Lud Heat is a beguiling and potent book; it’s also a book that’s of its time in its suggestion of malefic “rods of force” scored across the capital. Sinclair’s map may be the earliest artistic development of a process begun in 1969 when John Michell published The View Over Atlantis, an elaboration of ideas set forth in his earlier volume, The Flying Saucer Vision. Michell’s free-wheeling speculations gave new life to the innocuous studies of Alfred Watkins, inflating amateur archaeological ruminations into full-blown Aquarian metaphysics. Where Watkins considered that “ley lines” (a term of his own invention) might have been ancient trading routes, Michell’s enthusiasm for the full range of Fortean phenomena transmuted the alleged paths into channels of unspecified “earth energy”, flying-saucer guides, and the axes of a sacred geometry. Other crank scholars were eager to follow Michell’s lead, leaving an opening for Sinclair to adopt the conceit for its poetic resonances; the New Age trappings were inverted to reveal a darker pattern more suited to London’s history of plague, murder and mass destruction. (The Hawksmoor churches had been built to compensate for the devastations of the Great Fire of 1666; two of them were hit by bombs during the Blitz, with one being damaged beyond repair.) This isn’t to suggest that Sinclair was borrowing directly from Watkins and Michell; in an interview he mentions an earlier precursor of both his map and Watkins’ ley lines in Prehistoric London: Its Mounds and Circles (1914) by Elizabeth O. Gordon. But something was in the air in the 1970s. Lud Heat appeared shortly before the release of a pair of albums that borrowed heavily from Michell’s books—Green (1978) by Steve Hillage, and Blake’s New Jerusalem (1978) by Tim Blake—and two TV serials that exploited the idea of ley lines as channels of earth energy: Children of the Stones (1977) and Nigel Kneale’s Quatermass (1979). Lud Heat stands apart from these works by concentrating on urban structures rather than isolated monoliths and ancient pathways. The suggestion that the city of London could be home to mysterious “rods of force” is an especially intriguing one, hence the appropriation of the idea by Peter Ackroyd in Hawksmoor and Alan Moore in From Hell. Any church of a sufficient size or age is a kind of time machine, maintaining in its appearance and its grounds a pocket of history separated from the changes that take place around it. The churches in Lud Heat are also batteries of stone, impregnated with the unspent energies of the dead who lie in their crypts. These latent forces overflow their containers, spilling into the streets beyond the church walls. Sinclair has always been adamant that his Lud Heat map is a fabrication; the degree to which he believes in the rest of his thesis is for the reader to decide. It is a fact that St George in the East is close to the location of the Ratcliffe Highway Murders of 1811 (Sinclair includes a illustration of the murderer’s corpse in Lud Heat), while Christ Church, Spitalfields, sits at the centre of maps of the Jack the Ripper murders; the fifth and most brutal of these occurred a short distance from that colossal porch on the opposite side of Commercial Street. “Dead Hamlets” also has many meanings.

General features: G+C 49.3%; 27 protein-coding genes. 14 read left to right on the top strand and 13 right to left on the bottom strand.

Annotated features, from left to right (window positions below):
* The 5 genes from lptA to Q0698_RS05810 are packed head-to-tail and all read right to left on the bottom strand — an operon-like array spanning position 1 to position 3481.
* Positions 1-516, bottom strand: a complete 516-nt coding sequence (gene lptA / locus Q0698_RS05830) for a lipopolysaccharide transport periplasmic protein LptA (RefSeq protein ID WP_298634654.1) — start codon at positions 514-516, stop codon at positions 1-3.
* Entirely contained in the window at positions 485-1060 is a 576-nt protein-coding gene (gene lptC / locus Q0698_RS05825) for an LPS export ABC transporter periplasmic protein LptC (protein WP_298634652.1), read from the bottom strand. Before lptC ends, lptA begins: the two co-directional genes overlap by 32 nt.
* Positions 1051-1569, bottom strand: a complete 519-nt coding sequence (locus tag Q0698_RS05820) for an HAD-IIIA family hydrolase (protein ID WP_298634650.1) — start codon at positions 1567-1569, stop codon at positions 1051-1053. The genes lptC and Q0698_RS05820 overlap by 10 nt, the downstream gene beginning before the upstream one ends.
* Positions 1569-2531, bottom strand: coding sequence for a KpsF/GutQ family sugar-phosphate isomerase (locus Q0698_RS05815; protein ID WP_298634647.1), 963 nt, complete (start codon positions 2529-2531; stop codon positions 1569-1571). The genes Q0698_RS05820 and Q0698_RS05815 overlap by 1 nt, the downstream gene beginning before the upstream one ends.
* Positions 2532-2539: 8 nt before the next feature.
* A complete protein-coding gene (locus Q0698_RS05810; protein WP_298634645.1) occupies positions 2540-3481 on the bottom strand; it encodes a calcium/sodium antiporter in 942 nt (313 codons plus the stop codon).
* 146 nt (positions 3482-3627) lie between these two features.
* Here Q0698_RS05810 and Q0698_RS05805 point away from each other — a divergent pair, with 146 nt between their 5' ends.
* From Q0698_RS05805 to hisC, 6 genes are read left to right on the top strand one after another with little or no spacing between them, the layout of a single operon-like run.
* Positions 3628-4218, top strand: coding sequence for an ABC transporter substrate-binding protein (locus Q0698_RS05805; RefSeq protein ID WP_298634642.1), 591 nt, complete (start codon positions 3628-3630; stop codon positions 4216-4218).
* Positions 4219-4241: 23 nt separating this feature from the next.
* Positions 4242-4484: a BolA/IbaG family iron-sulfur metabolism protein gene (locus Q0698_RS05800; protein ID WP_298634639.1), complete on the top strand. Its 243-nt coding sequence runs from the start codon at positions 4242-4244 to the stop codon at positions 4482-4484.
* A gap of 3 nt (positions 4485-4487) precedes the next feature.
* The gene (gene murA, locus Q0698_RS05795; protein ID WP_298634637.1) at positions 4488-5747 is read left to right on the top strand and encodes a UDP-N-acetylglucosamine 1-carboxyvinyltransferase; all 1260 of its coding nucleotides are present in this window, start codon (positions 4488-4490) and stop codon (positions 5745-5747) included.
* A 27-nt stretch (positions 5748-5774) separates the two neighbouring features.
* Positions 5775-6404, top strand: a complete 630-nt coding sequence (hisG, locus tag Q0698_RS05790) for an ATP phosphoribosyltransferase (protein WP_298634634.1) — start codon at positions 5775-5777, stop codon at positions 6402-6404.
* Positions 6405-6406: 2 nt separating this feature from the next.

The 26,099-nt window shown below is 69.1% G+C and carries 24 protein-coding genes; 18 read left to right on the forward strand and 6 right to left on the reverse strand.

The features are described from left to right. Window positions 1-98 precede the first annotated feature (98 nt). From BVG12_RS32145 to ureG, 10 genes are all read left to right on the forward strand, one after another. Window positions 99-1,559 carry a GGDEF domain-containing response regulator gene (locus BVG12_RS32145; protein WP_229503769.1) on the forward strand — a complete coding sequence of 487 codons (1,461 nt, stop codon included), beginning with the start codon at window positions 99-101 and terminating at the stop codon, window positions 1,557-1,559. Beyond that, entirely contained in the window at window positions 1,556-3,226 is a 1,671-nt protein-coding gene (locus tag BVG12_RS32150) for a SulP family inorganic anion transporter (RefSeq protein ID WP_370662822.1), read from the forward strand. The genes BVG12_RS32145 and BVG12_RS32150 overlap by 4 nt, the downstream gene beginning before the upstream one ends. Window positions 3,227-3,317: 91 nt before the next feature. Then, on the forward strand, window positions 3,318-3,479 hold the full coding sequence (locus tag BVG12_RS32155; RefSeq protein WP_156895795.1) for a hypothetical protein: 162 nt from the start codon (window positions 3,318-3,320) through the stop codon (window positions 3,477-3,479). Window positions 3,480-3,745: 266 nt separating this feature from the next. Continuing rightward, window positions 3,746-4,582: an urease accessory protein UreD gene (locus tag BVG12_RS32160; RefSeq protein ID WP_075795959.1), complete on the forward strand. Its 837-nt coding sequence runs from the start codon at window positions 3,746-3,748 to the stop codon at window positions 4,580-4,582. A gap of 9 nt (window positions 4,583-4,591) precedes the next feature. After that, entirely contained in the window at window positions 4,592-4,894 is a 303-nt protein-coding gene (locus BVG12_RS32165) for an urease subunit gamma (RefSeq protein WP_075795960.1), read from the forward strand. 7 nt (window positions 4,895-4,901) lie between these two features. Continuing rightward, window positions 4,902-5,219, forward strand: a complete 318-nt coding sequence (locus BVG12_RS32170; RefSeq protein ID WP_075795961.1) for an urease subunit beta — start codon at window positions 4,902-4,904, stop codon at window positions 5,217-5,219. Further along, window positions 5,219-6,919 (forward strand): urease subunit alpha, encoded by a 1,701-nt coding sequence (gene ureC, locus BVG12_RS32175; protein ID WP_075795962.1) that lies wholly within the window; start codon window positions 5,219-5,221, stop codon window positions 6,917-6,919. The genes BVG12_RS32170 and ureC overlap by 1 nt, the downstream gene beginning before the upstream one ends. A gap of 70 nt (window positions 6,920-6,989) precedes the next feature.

Continue reading “Serious houses: The Lud Heat Tapes, 1979”

In Germany before the war

1: Fritz Haarmann (1879–1925)

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Arrow shows Haarmann’s attic residence in Rote Reihe, Hanover.

Haarmann was one of several serial murderers haunting Weimar Germany, variously nicknamed “the Butcher of Hanover”, “the Vampire of Hanover”, “the Wolf Man”, etc. for his sexual assault, murder and dismemberment of at least 24 boys and young men between 1918 and 1924. Haarmann also sold meat on the black market which led to rumours that some of the mince and other produce he sold was human flesh.